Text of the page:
Georgetown University’s Newspaper of Record since 1920

The Hoya

Georgetown University’s Newspaper of Record since 1920

The Hoya

Georgetown University’s Newspaper of Record since 1920

The Hoya

Panel Debates America’s Role in Future of Iraq, Middle East

Opinions differ broadly across the globe over the best course of action for the future of Iraq, and Georgetown proved to be no exception at a panel debate on Nov. 25 that examined the role the United States should play in the future of Iraq.

“Iraq lives in a tough neighborhood,” Raymond Tanter, a fellow at the Washington Institute of Near East Policy and a national security advisor under the Reagan administration, said.

Tanter said that he felt the Bush administration had rightly focused on “rogue regime change,” and that the removal of Saddam Hussein from power would prompt democratic reform in the neighboring nations and increase stability in the Middle East.

“We are seeing the spread of instability throughout the region, not the spread of democracy,” Phyllis Bennis, a scholar at the Institute for Policy Studies in Washington and an editor for the magazine Middle East Report, countered.

Bennis said that the U.S.-led war in Iraq, conducted without U.N. consent, violated international law and was waged for reasons other than the stated coalition objectives.

Richard Garfield, a professor of international nursing at Columbia University, concurred.

“The justifications [for the war] had more to do with national interests more than international well-being,” he said.

Bennis said she felt that the United States ignored the reality of war when they went into Iraq. She described a growing discontent among Iraqis over the U.S. policy in their country.

“We’re dealing with a false notion of Iraqi sovereignty,” she said. “This is what empires do; [they] dominate other countries for their own interests.”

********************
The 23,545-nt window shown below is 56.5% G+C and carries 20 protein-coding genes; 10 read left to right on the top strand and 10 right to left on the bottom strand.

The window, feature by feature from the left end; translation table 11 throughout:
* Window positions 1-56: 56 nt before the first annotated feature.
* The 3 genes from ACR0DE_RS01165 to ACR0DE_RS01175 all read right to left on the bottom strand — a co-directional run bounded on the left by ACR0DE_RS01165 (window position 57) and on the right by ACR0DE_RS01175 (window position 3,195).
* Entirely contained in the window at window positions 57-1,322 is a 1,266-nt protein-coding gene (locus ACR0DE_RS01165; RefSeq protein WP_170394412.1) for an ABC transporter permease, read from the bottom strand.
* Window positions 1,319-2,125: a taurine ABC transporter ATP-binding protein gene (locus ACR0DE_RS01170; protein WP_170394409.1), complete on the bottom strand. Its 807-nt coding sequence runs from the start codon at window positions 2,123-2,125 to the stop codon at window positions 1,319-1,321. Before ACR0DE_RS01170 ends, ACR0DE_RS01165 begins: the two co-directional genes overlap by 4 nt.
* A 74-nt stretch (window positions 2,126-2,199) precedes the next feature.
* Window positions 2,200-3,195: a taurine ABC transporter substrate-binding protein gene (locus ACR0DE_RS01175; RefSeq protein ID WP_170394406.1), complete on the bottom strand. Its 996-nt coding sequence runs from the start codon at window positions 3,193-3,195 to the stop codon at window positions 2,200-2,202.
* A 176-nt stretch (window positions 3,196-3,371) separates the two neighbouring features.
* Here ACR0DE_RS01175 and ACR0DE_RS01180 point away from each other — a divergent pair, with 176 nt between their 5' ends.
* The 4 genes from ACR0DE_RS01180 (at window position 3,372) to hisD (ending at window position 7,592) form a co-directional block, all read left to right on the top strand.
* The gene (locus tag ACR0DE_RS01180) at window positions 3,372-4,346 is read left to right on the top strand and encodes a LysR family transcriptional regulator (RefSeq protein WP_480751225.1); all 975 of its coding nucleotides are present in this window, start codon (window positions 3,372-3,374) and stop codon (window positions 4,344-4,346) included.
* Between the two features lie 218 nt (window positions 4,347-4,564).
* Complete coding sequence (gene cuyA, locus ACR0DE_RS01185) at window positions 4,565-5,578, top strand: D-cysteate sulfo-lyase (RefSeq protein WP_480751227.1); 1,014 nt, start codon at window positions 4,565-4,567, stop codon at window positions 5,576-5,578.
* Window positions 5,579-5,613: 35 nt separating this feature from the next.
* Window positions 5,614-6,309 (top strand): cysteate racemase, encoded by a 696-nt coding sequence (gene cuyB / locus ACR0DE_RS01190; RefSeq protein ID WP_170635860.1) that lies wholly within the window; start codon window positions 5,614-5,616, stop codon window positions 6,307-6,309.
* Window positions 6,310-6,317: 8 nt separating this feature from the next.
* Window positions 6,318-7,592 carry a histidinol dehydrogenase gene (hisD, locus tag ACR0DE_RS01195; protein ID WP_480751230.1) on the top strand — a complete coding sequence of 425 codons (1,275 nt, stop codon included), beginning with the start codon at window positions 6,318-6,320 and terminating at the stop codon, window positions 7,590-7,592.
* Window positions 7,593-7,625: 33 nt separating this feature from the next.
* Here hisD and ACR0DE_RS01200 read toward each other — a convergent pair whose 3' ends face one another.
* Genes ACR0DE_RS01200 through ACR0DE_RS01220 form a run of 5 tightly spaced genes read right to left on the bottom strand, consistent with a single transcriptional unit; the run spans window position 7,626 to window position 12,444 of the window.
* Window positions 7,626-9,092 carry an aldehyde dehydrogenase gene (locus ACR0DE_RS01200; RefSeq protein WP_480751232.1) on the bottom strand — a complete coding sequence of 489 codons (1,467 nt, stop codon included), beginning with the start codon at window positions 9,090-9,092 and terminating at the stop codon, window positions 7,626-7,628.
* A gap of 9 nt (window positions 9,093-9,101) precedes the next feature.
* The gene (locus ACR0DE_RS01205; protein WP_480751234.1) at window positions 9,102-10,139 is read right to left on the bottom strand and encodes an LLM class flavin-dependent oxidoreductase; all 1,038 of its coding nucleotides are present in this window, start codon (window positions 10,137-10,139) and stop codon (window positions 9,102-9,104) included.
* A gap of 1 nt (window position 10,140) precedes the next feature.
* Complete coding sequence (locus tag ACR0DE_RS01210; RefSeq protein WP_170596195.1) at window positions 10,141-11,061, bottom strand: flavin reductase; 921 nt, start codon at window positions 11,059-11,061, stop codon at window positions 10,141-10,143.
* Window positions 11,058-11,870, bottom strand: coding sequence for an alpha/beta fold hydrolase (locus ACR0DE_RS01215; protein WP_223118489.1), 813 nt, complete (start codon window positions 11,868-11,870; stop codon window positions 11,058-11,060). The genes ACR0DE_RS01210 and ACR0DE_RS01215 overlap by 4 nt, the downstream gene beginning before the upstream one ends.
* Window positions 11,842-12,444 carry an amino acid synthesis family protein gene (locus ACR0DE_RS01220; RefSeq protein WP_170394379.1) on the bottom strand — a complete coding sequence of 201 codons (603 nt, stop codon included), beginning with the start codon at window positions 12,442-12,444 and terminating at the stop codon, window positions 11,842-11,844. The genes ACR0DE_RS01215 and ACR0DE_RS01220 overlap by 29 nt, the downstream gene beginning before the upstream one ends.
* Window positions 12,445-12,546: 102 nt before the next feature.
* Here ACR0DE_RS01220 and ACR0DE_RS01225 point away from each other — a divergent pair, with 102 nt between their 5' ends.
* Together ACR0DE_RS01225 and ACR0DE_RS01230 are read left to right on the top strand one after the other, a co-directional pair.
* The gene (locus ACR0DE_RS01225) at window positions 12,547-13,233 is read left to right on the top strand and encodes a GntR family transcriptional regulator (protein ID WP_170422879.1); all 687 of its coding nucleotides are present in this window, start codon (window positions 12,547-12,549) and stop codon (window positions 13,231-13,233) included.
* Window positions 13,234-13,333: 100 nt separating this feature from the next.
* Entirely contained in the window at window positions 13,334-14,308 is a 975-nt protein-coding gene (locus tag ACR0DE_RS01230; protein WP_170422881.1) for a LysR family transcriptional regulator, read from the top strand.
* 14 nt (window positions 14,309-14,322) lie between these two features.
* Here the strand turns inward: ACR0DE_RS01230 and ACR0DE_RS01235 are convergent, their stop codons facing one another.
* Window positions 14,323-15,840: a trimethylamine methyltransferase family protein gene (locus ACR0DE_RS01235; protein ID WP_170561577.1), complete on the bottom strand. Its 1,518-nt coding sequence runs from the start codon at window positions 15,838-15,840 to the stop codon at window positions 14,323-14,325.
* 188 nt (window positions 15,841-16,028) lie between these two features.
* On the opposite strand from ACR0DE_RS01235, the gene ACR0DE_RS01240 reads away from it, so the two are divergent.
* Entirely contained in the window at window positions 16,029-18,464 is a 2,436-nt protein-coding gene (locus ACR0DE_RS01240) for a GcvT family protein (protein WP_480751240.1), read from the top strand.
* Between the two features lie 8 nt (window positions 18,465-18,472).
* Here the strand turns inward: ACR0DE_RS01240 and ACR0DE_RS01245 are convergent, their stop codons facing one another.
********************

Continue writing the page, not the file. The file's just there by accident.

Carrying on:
But Joshua Muravchik (GRD ’84), from the American Enterprise Institute, defended American actions abroad.

“The U.S. is the most non-imperial nation in history,” Muravchik said. “The U.S. is by far the most powerful nation militarily . yet we have no empire.”

Muravchik said that the Bush administration had always planned for the war in Iraq to be a “crucial first step” to furthering democracy in the Middle East and reducing the threat of terrorism.

“Rogue states fan the flame of terror,” Tanter added.

According to Muravchik, no Middle Eastern nation except for Israel has a democratically-elected leader.

The United States must “bring the curative bomb of democracy to that region,” he said.

The panel also discussed the situation on the ground in Iraq.

“The U.S. wants to make a success in Iraq,” Garfield said. He said that the United States should be more open with both the American and the Iraqi people about their approach in Iraq. Current U.S. practices there, he said, inadequately address health concerns.

According to Garfield, coalition teams lacked the international public health experience to successfully implement necessary health and health education reforms. He said that he hoped the United States would commit itself to improvement in these areas during the post-war occupation.

“Occupations don’t come cheap, and having engaged in it we have to carry it through,” he said.

“The current situation [in Iraq] is of course a mess,” Muravchik said. “But it’s not surprisingly a mess.”

Muravchik discussed the occupations of Germany and Japan following World War II, stating that in both instances, unpreparedness in the beginning was overcome by ultimate success.

Following the discussion, those who attended the event questioned the panelists and stated their views.

Jonathan Aires (SFS ’06) said that he found Bennis’ comments questioning the necessity of waging war to prevent terrorism “deliberately ambiguous.”

Bogdan Tereshchenko (SFS ’05) said that he felt Muravchik had misrepresented the left in his responses to Bennis.

“We will not stand silent here while you continue mischaracterizing the opposite side,” he said.

Daniel Brumberg, the event’s moderator and a professor of government at Georgetown said that although he felt the debate could have focused more on the situation on the ground. Bromberg also added that the war in Iraq had raised broad philosophical questions.

“The future is far from determined there,” he said.

Maryam Iman (SFS ’06), a representative of Amnesty International and a coordinator of the event, opened the debate by highlighting the diversity of the sponsoring groups. She described the debate as a “learning experience” for all involved.

The event was co-sponsored by a wide range of student organizations, including Students for Justice in Palestine, Georgetown Israel Alliance, Students for Middle East Peace, College Democrats, College Republicans, the Center for Contemporary Arab Studies, Peace Action and the Lecture Fund.

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